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Controversial ‘Knockout’ Game Sounds Like An Urban Myth [BLOG]

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Ericface Eric Thomas
Eric Thomas spent most of his career in Flint working as a rock r...
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By Eric Thomas
Moving across the Internet, on Facebook and Twitter and other social media, is a sinister-sounding game called “Knockout” or “Knockout King” or something like that. It’s described as “youths” preying on innocent bystanders. The “game” is played like this: the youth in question punches a random person in the head, attempting to render them unconscious. Knock them out and you win, though the stories never mention what they win. Coverage has been spreading around the country, local news anchors speak in hushed tones over shocking surveillance footage about a deadly game played by evil, awful children who don’t have supportive and loving parents. If only they’d been raised by you.

Washington, DC seems the latest in these random attacks on passers by. A woman in an area called Columbia Heights was knocked unconscious by some idiot wearing a hoodie. There’s also recent mention of Eric Ralph Santiago, a homeless man in New Jersey who was attacked and killed by a group of African American kids. It’s chilling, callous, and makes everyone sit up and take notice—because random attacks are, by nature, random. They can happen to anyone, at any time!

The truth is, random attacks are rare. Living in the United States has never been safer than it is today. Violent crime went up slightly in 2012, but it’s still nearly HALF of what was reported in 1992. Detroit led the nation in murders last year with 411 homicides, but compare that to 1974 when the number was 714 or the 636 murders in the Motor City in 1985. It’s okay to laugh when someone tells you about “declining values.” Maybe they mean numerically.

Mr Santiago’s story, the homeless man from Hoboken, has been especially interesting. Articles written wondered if the race of the people involved was part of the motivation, comment sections beneath were especially interested in that. Most questioned what could be done about this awful, violent “game” that is invading our metropolitan areas. Every story in the heated coverage since the September 11th incident mentioned “Knockout” but none referenced the high rates of violence against the homeless. No stories cited the rates of homelessness in the U.S. No commenters wondered what could be done about the estimated 633,000 people living on the streets of one of the worlds’ wealthiest nations. Righteous indignation flowed over the brim, but Mr Santiago’s homelessness was brushed over. Empathy was scarce.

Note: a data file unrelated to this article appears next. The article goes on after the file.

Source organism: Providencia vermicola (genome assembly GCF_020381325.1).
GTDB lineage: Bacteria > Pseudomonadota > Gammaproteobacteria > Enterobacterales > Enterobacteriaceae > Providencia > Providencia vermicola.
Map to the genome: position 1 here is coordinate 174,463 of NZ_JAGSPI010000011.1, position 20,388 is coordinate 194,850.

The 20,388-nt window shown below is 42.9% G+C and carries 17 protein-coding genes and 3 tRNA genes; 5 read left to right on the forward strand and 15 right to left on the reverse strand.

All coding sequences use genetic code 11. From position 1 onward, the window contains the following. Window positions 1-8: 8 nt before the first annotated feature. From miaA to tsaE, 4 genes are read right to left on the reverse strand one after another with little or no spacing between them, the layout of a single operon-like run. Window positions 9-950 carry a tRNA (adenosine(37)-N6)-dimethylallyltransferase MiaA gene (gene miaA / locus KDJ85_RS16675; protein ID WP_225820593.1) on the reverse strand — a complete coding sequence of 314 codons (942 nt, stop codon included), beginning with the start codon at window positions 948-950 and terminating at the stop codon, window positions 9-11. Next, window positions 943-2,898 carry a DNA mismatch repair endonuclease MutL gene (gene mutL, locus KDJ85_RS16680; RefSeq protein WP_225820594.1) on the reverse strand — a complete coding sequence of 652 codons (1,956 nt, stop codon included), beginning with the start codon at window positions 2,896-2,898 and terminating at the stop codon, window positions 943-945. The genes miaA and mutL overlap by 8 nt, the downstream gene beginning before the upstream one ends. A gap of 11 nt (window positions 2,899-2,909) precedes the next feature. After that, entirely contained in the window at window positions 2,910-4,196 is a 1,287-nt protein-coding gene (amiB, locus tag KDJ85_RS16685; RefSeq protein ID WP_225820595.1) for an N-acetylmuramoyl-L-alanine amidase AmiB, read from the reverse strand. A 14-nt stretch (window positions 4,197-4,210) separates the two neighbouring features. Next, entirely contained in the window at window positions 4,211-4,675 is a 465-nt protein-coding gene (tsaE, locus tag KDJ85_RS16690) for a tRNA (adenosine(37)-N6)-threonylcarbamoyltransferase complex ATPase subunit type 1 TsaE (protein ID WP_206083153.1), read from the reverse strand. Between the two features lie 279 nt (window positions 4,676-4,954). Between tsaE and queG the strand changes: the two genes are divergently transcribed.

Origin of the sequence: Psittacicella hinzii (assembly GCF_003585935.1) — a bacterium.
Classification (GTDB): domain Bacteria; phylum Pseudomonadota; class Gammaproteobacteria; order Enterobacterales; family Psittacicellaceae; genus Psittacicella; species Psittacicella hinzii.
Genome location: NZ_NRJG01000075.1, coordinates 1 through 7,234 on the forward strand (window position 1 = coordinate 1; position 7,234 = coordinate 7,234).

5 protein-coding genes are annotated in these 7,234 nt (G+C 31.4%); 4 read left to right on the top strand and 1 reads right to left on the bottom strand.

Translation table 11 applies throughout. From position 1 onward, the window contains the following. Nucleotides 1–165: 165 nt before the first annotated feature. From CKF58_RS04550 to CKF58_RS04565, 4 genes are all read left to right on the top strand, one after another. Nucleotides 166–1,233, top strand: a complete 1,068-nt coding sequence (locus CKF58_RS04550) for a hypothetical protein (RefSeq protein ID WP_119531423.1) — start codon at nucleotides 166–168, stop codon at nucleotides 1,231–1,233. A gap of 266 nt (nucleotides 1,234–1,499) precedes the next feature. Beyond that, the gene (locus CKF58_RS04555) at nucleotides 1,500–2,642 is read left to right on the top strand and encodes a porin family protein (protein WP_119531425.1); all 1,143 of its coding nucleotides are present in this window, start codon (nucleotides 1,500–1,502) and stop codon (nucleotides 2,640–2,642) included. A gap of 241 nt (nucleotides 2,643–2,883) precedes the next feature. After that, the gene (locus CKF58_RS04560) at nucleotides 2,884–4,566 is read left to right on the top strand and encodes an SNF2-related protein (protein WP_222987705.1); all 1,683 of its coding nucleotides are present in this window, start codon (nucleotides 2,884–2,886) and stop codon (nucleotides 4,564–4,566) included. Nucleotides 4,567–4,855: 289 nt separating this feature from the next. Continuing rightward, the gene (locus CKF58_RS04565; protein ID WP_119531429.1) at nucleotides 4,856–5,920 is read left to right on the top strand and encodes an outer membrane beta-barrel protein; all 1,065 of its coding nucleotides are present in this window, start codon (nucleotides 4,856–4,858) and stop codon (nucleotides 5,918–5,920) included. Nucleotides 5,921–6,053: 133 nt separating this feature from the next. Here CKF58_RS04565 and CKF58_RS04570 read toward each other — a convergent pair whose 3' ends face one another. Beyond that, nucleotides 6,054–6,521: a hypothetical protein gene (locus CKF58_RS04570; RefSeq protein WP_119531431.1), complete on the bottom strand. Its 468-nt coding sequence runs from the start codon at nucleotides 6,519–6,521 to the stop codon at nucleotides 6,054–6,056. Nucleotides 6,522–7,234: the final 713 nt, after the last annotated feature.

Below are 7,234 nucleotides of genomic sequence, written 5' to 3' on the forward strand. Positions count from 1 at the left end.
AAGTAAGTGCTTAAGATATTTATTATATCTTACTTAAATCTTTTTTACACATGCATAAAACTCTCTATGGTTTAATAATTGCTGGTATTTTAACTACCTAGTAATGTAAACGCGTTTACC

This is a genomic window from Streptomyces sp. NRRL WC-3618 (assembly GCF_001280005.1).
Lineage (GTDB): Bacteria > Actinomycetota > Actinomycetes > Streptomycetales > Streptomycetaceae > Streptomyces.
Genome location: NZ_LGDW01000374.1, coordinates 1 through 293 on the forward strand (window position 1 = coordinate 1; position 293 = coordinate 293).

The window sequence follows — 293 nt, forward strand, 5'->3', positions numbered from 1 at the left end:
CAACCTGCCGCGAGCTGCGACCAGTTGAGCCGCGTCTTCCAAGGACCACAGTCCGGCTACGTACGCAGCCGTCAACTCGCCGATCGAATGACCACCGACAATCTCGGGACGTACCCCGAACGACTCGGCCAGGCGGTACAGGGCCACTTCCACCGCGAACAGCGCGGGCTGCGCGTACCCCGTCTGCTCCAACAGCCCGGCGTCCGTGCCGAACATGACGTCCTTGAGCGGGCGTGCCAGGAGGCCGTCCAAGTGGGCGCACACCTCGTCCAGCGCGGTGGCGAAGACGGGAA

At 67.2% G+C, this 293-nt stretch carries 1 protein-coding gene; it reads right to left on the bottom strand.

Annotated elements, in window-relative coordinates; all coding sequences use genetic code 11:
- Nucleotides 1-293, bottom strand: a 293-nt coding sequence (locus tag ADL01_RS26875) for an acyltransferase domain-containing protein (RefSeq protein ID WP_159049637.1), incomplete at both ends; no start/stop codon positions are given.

The “Knockout” game has all the hallmarks of a classic urban myth, random violence, several involved states, innocent victims, and those darn kids. Mix in the fact that you’ve got video available and it turns into the classic local news story where hysteria reigns and qualifying words like possible, rumored, speculation and one theory pockmark the copy before the video package begins.

“Knockout” even has its own Wikipedia page that reads like a list of random acts of violence where people punch other people at random. There are five* incidents of the “Knockout” game leading to death, the first listed death in 1992. Five. Since 1992. Let’s have some perspective:

People who died in 2011 from “distracted driving accidents” (such as texting):

Total deaths due to firearms in the US in 2011: 32,163

Total annual deaths in the US due to medical mistakes: (estimate) 98,000**

Total number of suicides in the US in 2010: 38,364

Again: Five. Total. Even if that number EXPLODES, it won’t hold a candle to other more prevalent societal woes. But those human tragedies don’t catch the distracted attention of people unless they’re already on your doorstep. The stories of car crashes and suicides are likely already in your family—they’re the threats you know. File “Knockout” in whatever receptacle you toss created controversy; it’s the latest perfectly tuned string on the overused fiddle of American Pavlovian hysteria.

* At the time of this writing.
** This number is a little tricky because it’s obviously disputed. There are malpractice cases, insurance imbroglios and a lot of opinion involved. This number is courtesy of the American Association of Justice.

 

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